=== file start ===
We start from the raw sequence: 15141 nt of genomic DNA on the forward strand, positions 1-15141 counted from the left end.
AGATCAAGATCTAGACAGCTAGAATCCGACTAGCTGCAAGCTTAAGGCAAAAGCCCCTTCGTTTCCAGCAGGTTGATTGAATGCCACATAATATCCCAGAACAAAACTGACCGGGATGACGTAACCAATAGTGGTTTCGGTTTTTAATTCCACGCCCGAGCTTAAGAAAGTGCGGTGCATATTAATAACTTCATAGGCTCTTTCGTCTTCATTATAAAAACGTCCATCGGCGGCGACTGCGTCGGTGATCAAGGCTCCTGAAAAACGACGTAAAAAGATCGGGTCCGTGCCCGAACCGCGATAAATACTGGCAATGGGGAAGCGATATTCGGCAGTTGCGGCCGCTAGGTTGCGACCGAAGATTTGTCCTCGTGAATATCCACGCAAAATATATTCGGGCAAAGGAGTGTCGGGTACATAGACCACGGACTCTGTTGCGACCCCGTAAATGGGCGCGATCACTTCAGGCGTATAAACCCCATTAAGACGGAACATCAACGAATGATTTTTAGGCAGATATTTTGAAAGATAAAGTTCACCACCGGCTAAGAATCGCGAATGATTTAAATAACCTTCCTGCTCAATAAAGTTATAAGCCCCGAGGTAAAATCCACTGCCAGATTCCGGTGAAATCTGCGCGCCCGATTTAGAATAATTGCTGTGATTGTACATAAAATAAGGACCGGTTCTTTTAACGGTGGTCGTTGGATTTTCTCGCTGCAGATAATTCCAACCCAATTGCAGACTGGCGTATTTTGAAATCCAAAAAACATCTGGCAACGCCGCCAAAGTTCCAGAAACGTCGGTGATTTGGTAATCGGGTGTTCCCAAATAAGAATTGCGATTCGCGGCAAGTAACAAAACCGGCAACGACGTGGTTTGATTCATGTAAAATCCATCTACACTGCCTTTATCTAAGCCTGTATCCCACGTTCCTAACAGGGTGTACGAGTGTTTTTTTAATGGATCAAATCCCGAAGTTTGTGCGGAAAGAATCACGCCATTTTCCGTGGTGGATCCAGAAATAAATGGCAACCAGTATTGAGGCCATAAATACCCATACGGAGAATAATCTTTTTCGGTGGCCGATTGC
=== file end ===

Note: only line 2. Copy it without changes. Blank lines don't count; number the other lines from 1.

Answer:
AGATCAAGATCTAGACAGCTAGAATCCGACTAGCTGCAAGCTTAAGGCAAAAGCCCCTTCGTTTCCAGCAGGTTGATTGAATGCCACATAATATCCCAGAACAAAACTGACCGGGATGACGTAACCAATAGTGGTTTCGGTTTTTAATTCCACGCCCGAGCTTAAGAAAGTGCGGTGCATATTAATAACTTCATAGGCTCTTTCGTCTTCATTATAAAAACGTCCATCGGCGGCGACTGCGTCGGTGATCAAGGCTCCTGAAAAACGACGTAAAAAGATCGGGTCCGTGCCCGAACCGCGATAAATACTGGCAATGGGGAAGCGATATTCGGCAGTTGCGGCCGCTAGGTTGCGACCGAAGATTTGTCCTCGTGAATATCCACGCAAAATATATTCGGGCAAAGGAGTGTCGGGTACATAGACCACGGACTCTGTTGCGACCCCGTAAATGGGCGCGATCACTTCAGGCGTATAAACCCCATTAAGACGGAACATCAACGAATGATTTTTAGGCAGATATTTTGAAAGATAAAGTTCACCACCGGCTAAGAATCGCGAATGATTTAAATAACCTTCCTGCTCAATAAAGTTATAAGCCCCGAGGTAAAATCCACTGCCAGATTCCGGTGAAATCTGCGCGCCCGATTTAGAATAATTGCTGTGATTGTACATAAAATAAGGACCGGTTCTTTTAACGGTGGTCGTTGGATTTTCTCGCTGCAGATAATTCCAACCCAATTGCAGACTGGCGTATTTTGAAATCCAAAAAACATCTGGCAACGCCGCCAAAGTTCCAGAAACGTCGGTGATTTGGTAATCGGGTGTTCCCAAATAAGAATTGCGATTCGCGGCAAGTAACAAAACCGGCAACGACGTGGTTTGATTCATGTAAAATCCATCTACACTGCCTTTATCTAAGCCTGTATCCCACGTTCCTAACAGGGTGTACGAGTGTTTTTTTAATGGATCAAATCCCGAAGTTTGTGCGGAAAGAATCACGCCATTTTCCGTGGTGGATCCAGAAATAAATGGCAACCAGTATTGAGGCCATAAATACCCATACGGAGAATAATCTTTTTCGGTGGCCGATTGC